A couple weeks ago, we told you about ArchitectureArt's efforts to save a mural that the firm had been painting on the east wall of Bootlegger bar and restaurant (804 Market St.) in East Village. The company, which employs artists to hand-paint large-scale murals, was commissioned by Blue Moon Brewing Co. to create the piece, which depicted a bar scene and golden pints of Blue Moon hefeweizen. Well, looks the piece now resides in mural heaven.
Artist Pamela Anderson, owner of ArchitectureArt, fought the the city of San Diego's Development Services Department (DSD), which determined that the mural's use of Blue Moon's logo violated city signage laws. To some it looked like a replica of Blue Moon's "Artfully Crafted" advertising campaign, which uses impressionistic art for print and television ads. Permits were rescinded, and Anderson began petitioning DSD to have them reinstated.
"In the city of San Diego, there are thousands of murals that exist, none of which are permitted," Anderson said earlier this month. "And, frankly, the city shouldn't be in the business of art police or censoring artistic expression."
Despite her best efforts, DSD wouldn't budge, and so the mural her group was close to finishing had to be removed.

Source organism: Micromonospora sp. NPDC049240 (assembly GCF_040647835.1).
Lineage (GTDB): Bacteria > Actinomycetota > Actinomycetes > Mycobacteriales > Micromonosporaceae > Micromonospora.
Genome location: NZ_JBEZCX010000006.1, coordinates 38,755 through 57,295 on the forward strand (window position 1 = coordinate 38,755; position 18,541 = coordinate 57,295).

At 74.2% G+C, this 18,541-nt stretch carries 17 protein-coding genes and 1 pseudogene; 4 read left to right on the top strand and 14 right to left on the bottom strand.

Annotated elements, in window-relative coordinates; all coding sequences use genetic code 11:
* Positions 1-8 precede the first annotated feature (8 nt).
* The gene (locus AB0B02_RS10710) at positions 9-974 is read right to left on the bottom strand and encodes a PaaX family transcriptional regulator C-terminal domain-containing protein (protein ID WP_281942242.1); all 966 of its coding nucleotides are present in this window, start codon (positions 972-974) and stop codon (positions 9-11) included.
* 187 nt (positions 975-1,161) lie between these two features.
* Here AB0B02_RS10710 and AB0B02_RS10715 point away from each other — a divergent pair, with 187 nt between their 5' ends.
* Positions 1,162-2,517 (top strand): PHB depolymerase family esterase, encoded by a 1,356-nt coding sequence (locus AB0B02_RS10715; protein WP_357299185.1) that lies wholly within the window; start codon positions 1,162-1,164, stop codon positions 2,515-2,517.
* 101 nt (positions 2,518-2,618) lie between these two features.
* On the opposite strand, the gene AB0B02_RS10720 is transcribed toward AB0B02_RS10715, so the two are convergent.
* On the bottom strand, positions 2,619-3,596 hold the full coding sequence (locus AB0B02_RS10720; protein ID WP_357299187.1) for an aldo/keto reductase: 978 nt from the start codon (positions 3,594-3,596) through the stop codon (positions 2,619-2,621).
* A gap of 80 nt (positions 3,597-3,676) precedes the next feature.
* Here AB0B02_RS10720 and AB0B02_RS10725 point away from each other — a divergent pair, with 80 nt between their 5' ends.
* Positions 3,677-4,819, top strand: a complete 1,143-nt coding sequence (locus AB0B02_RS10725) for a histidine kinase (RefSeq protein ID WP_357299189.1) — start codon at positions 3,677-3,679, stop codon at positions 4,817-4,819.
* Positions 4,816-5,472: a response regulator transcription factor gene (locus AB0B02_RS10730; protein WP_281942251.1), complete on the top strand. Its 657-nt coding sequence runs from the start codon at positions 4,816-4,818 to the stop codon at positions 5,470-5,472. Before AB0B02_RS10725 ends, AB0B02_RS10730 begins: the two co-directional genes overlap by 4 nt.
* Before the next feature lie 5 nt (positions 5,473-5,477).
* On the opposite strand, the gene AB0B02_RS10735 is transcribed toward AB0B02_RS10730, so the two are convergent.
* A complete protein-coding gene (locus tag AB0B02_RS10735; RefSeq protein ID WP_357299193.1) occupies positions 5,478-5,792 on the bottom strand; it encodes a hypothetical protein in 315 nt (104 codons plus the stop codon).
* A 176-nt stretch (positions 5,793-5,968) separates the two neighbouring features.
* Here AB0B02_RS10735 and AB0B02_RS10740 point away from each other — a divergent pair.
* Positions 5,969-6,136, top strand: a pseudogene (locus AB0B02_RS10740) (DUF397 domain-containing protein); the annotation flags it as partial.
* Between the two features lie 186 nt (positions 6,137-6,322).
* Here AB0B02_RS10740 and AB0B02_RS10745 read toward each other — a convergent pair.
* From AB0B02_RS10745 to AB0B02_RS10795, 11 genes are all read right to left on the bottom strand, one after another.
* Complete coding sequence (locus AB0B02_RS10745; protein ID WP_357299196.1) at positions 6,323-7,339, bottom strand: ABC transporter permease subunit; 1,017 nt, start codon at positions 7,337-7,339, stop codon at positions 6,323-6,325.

"I was left with no choice but to paint out the entire mural given that the mural would remain incomplete on the street," Anderson laments. "We're such purists. If we're not going to have the entire art work on the street as it was intended to be, then we're not gonna have it at all. Moreover, the mural patron could not allow its artwork to remain in the public incomplete. So, the wall is now just a boring blank facade."
Anderson says she can't "fathom how this is good for the city." She's disappointed that the story of this particular mural is over.
However, she and her team hope to work with the East Village Association to lobby for changes to the municipal code that will enable future murals to go up without issue. She feels that the city is inconsistent in how it approve permits and enforces sign laws; she points to the large amount of signage allowed during Comic-Con and notes a recent campaign to save the Agua Caliente racetrack mural—an old advertisement for the now-defunct Tijuana racetrack—located on the western wall of Downtown's California Theater.
"There should be one set of laws, one set of rules," Anderson says. "They should either apply them equally across the board or not apply them at all. East Village lost a beautiful mural as a result."
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